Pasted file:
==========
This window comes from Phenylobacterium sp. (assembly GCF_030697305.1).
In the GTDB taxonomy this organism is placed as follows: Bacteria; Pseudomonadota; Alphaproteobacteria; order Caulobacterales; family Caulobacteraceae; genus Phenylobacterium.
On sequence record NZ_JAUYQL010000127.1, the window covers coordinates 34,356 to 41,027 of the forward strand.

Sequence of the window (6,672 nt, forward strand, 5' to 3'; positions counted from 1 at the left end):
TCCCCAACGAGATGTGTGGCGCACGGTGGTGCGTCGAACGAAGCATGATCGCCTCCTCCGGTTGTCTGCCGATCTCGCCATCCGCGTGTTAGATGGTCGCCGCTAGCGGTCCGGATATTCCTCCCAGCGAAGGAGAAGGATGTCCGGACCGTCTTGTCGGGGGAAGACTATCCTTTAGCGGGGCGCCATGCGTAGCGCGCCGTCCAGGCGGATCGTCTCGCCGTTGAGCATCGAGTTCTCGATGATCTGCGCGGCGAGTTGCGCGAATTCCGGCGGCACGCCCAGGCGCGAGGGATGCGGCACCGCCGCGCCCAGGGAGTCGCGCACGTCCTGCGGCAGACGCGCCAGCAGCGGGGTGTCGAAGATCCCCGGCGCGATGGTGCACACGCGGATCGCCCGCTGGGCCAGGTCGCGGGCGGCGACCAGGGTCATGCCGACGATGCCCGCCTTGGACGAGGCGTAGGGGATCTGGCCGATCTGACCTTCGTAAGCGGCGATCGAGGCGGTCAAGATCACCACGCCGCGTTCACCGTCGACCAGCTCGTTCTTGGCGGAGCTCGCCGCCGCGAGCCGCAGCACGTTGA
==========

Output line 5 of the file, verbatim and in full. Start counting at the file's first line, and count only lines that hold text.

TCCCCAACGAGATGTGTGGCGCACGGTGGTGCGTCGAACGAAGCATGATCGCCTCCTCCGGTTGTCTGCCGATCTCGCCATCCGCGTGTTAGATGGTCGCCGCTAGCGGTCCGGATATTCCTCCCAGCGAAGGAGAAGGATGTCCGGACCGTCTTGTCGGGGGAAGACTATCCTTTAGCGGGGCGCCATGCGTAGCGCGCCGTCCAGGCGGATCGTCTCGCCGTTGAGCATCGAGTTCTCGATGATCTGCGCGGCGAGTTGCGCGAATTCCGGCGGCACGCCCAGGCGCGAGGGATGCGGCACCGCCGCGCCCAGGGAGTCGCGCACGTCCTGCGGCAGACGCGCCAGCAGCGGGGTGTCGAAGATCCCCGGCGCGATGGTGCACACGCGGATCGCCCGCTGGGCCAGGTCGCGGGCGGCGACCAGGGTCATGCCGACGATGCCCGCCTTGGACGAGGCGTAGGGGATCTGGCCGATCTGACCTTCGTAAGCGGCGATCGAGGCGGTCAAGATCACCACGCCGCGTTCACCGTCGACCAGCTCGTTCTTGGCGGAGCTCGCCGCCGCGAGCCGCAGCACGTTGA